Arthropods and mollusks are nature's true bluebloods – thanks to hemocyanin, an oxygen-carrying large protein complex, which can even be turned into the enzymatically active chemical phenoloxidase.
Scientists have long known that members of the phenoloxidase family are involved in skin and hair coloring. When they are mutated, they can cause albinism – the loss of coloring in skin and hair. Produced over abundantly, they are associated with the deadly skin cancer melanoma.
In an elegant structural study, a team of Baylor College of Medicine and German researchers explain how hemocyanin is activated – a finding that could lead to a better understanding of both ends of the skin and hair color spectrum. A report of their work appears in the current issue of the journal Structure.
When Dr. Yao Cong, a postdoctoral researcher in the laboratory of Dr. Wah Chiu, displays the computer representation of hemocyanin, it glows like a four-part jewel on the computer screen.
Chiu is professor of biochemistry and molecular biology at BCM and director of the National Center for Macromolecular Imaging.
"It is very large and composed of 24 molecules," Cong said. In fact, it consists of four hexamers, each with six monomers.
Just getting this far required using single particle electron cryomicroscopy (cryo-EM) to produce three dimensional density maps of the molecule at sub-nanometer resolution.
"Cryo-EM is becoming a structural tool that can be used for understanding structural mechanism of large protein, which has translational and biotechnological application as demonstrated in this study," said Chiu, a senior author.
"There are some critical structural features are very well resolved in our maps," said Cong. "which could not be captured using other techniques."
She and her colleagues used the detergent SDS, which is usually used as denaturant to degrade protein, to activate hemocyanin. At certain high concentrations, instead of destroyomg the complex, it turns hemocyanin into an enzymatically active phenoloxidase.
Each monomer of the protein particle has three domains.
"It is very interesting," said Cong. "One domain is more flexible than the other two domains because it has much less interaction with neighboring subunits as compared with the other two domains."
Upon activation, there is an overall conformational change of the complex. The most obvious is formation of two bridges in the previously vacant middle of the protein, which strengthens the interaction between the two halves of the complex.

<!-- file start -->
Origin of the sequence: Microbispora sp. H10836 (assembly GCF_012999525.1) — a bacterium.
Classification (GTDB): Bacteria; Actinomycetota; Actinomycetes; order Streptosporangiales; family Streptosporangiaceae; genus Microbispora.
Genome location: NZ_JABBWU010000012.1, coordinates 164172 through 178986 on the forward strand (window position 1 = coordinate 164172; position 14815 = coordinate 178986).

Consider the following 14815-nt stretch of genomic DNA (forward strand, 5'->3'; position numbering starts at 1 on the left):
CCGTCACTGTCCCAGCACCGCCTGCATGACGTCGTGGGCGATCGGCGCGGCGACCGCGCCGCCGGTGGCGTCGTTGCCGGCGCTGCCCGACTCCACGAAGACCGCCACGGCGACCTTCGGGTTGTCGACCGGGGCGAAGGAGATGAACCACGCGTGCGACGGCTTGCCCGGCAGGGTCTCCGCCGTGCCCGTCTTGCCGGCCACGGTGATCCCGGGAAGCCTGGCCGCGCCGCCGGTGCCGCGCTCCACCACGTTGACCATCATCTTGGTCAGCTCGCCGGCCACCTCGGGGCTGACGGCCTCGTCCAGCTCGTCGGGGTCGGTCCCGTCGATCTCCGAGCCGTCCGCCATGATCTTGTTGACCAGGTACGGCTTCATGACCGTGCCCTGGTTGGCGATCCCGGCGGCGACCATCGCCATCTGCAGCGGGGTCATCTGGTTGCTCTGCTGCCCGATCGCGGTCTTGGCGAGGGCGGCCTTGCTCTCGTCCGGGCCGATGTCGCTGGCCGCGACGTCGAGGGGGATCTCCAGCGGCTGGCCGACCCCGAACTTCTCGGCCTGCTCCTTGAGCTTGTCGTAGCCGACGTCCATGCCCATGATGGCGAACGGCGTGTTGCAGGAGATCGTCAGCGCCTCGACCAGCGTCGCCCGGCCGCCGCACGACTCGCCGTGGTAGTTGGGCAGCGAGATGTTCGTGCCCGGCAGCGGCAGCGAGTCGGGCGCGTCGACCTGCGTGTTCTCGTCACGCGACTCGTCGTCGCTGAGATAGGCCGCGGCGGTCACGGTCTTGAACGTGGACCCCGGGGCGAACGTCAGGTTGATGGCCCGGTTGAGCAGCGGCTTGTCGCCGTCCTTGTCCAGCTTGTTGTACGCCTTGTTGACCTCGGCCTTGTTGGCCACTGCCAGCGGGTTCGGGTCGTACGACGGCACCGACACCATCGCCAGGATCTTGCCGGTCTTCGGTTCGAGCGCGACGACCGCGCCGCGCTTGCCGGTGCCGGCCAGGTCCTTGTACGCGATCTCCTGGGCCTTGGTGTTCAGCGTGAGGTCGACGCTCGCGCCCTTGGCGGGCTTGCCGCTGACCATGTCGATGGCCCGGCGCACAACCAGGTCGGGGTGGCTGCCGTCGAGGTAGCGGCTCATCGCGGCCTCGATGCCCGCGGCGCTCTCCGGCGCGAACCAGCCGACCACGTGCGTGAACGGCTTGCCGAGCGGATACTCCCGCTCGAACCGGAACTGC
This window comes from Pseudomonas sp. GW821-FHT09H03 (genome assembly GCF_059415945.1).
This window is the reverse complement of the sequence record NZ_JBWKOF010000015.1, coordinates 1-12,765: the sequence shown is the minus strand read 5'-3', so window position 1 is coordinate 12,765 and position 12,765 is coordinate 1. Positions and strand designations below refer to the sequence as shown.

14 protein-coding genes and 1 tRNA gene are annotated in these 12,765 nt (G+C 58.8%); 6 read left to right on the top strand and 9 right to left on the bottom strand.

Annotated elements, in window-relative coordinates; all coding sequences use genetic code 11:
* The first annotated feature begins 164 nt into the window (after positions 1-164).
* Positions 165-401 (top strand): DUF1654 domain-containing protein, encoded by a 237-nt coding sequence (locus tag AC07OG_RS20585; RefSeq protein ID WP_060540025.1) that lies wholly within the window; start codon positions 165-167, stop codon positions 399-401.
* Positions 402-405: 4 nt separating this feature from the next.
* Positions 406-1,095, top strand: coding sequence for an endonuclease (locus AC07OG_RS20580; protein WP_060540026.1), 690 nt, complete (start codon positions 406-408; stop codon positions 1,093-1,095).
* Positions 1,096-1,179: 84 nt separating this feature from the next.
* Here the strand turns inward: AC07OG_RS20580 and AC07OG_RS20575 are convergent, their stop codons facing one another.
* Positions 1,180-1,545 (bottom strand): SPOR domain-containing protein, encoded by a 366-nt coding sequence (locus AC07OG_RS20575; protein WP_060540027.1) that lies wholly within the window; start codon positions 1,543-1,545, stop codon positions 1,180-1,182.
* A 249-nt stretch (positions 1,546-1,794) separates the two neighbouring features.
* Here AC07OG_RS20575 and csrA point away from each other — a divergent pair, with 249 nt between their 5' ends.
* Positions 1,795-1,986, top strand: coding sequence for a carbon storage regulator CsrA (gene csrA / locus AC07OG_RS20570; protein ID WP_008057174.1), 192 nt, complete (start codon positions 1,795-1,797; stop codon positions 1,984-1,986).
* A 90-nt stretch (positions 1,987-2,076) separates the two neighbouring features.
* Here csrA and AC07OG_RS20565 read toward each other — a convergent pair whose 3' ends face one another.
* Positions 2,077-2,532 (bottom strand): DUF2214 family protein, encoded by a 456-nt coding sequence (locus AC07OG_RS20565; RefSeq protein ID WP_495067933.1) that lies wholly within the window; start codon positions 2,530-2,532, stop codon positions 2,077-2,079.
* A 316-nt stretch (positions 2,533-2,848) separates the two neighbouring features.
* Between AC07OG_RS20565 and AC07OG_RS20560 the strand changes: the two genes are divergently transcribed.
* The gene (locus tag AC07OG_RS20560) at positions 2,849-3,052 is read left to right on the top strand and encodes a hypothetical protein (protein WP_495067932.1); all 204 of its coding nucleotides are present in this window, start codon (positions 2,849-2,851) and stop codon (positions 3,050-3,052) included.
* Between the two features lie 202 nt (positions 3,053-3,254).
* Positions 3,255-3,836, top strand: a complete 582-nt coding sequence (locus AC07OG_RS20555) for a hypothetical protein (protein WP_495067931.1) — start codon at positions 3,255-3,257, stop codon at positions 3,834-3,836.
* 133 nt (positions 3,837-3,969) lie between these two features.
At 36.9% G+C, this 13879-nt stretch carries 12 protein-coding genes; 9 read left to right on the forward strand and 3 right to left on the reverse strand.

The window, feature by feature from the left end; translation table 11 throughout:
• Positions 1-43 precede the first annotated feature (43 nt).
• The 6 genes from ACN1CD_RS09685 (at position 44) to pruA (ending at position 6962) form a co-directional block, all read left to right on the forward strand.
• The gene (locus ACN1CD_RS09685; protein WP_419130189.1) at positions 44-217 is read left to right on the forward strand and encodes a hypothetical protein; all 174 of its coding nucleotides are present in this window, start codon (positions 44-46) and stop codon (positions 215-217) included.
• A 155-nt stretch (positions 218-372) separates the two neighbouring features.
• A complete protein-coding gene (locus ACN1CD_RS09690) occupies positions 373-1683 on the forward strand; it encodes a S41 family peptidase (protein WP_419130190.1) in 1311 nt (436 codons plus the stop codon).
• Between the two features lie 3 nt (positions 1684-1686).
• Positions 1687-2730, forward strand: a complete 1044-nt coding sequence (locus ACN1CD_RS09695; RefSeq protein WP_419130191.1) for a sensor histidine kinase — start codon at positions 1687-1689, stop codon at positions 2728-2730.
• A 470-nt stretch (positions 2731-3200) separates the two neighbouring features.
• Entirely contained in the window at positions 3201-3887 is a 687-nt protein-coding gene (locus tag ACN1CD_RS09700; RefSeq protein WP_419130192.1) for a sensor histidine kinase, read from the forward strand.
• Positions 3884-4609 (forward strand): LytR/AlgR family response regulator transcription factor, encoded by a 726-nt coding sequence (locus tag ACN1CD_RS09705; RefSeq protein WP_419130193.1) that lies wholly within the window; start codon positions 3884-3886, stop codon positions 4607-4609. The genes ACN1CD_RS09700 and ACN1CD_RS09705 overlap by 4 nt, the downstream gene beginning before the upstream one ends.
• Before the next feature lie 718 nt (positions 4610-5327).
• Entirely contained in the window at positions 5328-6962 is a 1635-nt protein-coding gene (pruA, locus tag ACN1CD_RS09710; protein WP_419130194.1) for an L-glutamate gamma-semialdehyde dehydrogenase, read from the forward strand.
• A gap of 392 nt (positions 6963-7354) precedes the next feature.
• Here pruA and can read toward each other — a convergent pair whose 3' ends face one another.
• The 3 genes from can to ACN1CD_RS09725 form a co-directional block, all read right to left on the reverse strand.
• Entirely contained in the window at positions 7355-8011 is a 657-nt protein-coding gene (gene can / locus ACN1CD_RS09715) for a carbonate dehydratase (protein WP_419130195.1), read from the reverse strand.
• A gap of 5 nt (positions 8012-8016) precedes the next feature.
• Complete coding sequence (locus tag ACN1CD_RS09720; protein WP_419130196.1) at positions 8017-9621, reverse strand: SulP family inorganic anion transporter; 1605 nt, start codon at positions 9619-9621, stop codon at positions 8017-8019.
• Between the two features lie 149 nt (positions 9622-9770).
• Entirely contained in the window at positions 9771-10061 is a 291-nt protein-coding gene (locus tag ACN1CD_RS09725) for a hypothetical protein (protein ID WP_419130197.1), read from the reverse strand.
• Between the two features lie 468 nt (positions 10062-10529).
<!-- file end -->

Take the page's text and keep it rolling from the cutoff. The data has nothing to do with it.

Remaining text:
"Zoom into the active site," said Cong. The intrinsically flexible domain twists away from the other two domains, dragging away a blocking residue and exposes the entrance to the active site (Movie 3). This movement is then stabilized by enhanced interhexamer interactions."
"This is all about interaction," said Cong. "A single change in the local domain of a subunit can result in conformation changes in the entire complex and make it work cooperatively. This is really a molecular machine."
Using hemocyanin as a model system, scientists can learn about the activation mechanism of other phenoloxidase enzymes in the same family, opening the door to new understanding of both melanoma and albinism, she said.
"If you know the mechanism of activating the protein, you could mutate it to enhance the interaction or inhibit it – depending on what you want to accomplish," she said.
Not only does this research have implications for human disease, it could also play a role in agriculture, where enzymes in this protein family are responsible for fruit and vegetables turning brown as they age.
Others who took part in this work include Qinfen Zhang, David Woolford, Htet Khant, Matthew Dougherty and Steven J Ludtke, all of BCM, and Thorsten Schweikardt and Heinz Decker of Johannes Gutenberg-University in Mainz, Germany. Zhang is now with Sun Yat-Sen University in Guangzhou, China, and Schweikardt is Boehringer Ingelheim Pharma GmbH & Co. in Germany.
Funding for this work came from the National Center for Research Resources, the Roadmap Initiative for Medical Research and the German Research Foundation and Research Center for Immunology in Mainz.
Materials provided by Baylor College of Medicine. Note: Content may be edited for style and length.
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